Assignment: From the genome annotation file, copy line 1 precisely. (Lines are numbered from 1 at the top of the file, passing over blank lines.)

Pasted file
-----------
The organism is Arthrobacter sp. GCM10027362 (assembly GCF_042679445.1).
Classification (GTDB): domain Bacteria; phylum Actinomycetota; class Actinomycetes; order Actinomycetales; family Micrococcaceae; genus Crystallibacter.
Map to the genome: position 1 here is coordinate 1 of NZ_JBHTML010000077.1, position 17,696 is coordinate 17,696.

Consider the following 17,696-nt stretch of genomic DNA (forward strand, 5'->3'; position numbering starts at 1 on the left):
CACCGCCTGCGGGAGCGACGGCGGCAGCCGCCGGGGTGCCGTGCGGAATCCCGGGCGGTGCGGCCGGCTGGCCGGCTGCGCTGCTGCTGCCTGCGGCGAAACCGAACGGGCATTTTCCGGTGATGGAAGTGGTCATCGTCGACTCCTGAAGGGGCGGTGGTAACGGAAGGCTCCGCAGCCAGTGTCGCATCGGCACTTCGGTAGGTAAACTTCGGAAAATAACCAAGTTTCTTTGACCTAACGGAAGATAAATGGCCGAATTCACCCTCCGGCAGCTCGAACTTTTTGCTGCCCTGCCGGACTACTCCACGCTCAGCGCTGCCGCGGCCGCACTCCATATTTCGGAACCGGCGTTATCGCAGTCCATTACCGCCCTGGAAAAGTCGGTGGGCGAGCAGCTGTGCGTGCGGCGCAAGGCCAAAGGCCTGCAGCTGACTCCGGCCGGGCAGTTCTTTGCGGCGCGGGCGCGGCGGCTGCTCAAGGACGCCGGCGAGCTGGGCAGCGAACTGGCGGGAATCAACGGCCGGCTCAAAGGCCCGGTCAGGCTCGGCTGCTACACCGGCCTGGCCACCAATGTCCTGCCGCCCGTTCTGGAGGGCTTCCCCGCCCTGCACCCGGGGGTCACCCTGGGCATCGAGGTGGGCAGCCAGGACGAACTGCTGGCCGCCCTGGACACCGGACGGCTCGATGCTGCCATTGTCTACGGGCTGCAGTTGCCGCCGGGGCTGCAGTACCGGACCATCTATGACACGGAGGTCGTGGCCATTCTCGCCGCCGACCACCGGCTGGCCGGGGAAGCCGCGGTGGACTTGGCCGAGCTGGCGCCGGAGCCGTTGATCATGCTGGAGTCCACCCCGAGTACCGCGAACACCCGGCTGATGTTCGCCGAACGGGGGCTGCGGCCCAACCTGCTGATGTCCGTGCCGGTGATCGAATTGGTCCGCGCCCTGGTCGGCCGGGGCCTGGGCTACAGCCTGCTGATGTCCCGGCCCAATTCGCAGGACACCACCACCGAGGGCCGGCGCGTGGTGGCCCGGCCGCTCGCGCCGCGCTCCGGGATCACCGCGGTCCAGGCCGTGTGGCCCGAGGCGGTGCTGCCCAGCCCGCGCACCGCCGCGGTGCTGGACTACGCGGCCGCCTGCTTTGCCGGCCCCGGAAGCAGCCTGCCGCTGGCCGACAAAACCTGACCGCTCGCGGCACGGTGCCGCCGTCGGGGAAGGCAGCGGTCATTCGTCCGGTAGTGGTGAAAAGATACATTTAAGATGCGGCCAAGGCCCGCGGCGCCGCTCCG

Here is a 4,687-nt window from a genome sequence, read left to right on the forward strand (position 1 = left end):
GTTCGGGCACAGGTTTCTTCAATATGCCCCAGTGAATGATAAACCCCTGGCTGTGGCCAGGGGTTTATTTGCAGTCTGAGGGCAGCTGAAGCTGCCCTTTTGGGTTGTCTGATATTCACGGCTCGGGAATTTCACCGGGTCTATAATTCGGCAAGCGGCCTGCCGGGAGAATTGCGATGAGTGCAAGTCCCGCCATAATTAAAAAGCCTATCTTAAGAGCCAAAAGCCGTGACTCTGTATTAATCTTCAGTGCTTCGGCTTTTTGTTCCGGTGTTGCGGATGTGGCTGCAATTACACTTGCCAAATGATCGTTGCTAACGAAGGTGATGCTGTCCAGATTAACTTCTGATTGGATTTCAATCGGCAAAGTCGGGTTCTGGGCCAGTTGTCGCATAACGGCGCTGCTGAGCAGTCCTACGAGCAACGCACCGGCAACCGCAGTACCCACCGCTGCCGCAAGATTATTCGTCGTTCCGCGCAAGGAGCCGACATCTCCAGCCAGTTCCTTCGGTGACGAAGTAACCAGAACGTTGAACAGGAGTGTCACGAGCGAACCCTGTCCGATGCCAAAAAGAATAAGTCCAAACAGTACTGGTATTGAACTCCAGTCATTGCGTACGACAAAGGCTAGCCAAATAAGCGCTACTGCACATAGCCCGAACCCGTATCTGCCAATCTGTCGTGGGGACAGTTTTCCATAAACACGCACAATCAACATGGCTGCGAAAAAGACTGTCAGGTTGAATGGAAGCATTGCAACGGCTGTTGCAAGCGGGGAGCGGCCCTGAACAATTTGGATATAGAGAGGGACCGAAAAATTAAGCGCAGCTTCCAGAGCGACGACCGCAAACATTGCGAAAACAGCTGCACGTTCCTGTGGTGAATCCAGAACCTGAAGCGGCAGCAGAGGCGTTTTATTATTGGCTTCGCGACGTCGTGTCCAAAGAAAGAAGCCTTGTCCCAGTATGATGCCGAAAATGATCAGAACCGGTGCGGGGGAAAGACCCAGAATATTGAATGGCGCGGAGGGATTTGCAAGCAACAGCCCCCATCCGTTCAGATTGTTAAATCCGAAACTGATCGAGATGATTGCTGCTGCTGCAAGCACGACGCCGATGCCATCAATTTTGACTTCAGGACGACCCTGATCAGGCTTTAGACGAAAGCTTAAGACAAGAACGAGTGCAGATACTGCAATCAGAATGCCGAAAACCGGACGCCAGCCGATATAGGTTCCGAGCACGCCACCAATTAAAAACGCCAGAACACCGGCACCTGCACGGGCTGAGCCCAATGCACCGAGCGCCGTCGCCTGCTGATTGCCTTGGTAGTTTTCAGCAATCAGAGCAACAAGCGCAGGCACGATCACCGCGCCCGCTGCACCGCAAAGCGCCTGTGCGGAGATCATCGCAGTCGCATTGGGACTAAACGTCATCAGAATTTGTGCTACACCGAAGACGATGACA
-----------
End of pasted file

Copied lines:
The organism is Arthrobacter sp. GCM10027362 (assembly GCF_042679445.1).